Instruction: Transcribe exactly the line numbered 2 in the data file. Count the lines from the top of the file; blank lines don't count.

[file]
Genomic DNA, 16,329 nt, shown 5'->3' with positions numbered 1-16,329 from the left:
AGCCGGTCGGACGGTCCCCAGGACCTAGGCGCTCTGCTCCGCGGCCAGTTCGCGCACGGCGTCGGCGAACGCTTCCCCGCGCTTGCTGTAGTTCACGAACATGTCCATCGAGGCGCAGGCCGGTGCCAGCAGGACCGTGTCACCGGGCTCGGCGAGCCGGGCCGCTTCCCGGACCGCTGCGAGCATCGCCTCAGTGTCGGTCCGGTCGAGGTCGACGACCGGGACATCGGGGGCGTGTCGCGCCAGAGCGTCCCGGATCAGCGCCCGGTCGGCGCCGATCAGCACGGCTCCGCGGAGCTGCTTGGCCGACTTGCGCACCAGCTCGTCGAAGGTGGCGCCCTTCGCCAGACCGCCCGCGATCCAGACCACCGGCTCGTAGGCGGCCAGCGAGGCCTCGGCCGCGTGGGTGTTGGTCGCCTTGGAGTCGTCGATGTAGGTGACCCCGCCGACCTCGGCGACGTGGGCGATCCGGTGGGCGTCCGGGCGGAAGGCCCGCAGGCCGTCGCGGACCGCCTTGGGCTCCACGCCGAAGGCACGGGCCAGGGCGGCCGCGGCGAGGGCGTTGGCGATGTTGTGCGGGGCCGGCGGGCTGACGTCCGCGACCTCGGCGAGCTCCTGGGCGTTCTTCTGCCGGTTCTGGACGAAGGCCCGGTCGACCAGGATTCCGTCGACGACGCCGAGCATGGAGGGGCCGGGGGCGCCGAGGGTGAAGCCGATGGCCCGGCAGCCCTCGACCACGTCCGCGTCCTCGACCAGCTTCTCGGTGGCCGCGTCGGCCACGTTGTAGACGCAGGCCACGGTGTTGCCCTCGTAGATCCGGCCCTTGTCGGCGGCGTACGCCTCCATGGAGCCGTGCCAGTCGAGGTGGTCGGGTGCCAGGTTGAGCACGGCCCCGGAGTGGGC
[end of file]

AGCCGGTCGGACGGTCCCCAGGACCTAGGCGCTCTGCTCCGCGGCCAGTTCGCGCACGGCGTCGGCGAACGCTTCCCCGCGCTTGCTGTAGTTCACGAACATGTCCATCGAGGCGCAGGCCGGTGCCAGCAGGACCGTGTCACCGGGCTCGGCGAGCCGGGCCGCTTCCCGGACCGCTGCGAGCATCGCCTCAGTGTCGGTCCGGTCGAGGTCGACGACCGGGACATCGGGGGCGTGTCGCGCCAGAGCGTCCCGGATCAGCGCCCGGTCGGCGCCGATCAGCACGGCTCCGCGGAGCTGCTTGGCCGACTTGCGCACCAGCTCGTCGAAGGTGGCGCCCTTCGCCAGACCGCCCGCGATCCAGACCACCGGCTCGTAGGCGGCCAGCGAGGCCTCGGCCGCGTGGGTGTTGGTCGCCTTGGAGTCGTCGATGTAGGTGACCCCGCCGACCTCGGCGACGTGGGCGATCCGGTGGGCGTCCGGGCGGAAGGCCCGCAGGCCGTCGCGGACCGCCTTGGGCTCCACGCCGAAGGCACGGGCCAGGGCGGCCGCGGCGAGGGCGTTGGCGATGTTGTGCGGGGCCGGCGGGCTGACGTCCGCGACCTCGGCGAGCTCCTGGGCGTTCTTCTGCCGGTTCTGGACGAAGGCCCGGTCGACCAGGATTCCGTCGACGACGCCGAGCATGGAGGGGCCGGGGGCGCCGAGGGTGAAGCCGATGGCCCGGCAGCCCTCGACCACGTCCGCGTCCTCGACCAGCTTCTCGGTGGCCGCGTCGGCCACGTTGTAGACGCAGGCCACGGTGTTGCCCTCGTAGATCCGGCCCTTGTCGGCGGCGTACGCCTCCATGGAGCCGTGCCAGTCGAGGTGGTCGGGTGCCAGGTTGAGCACGGCCCCGGAGTGGGC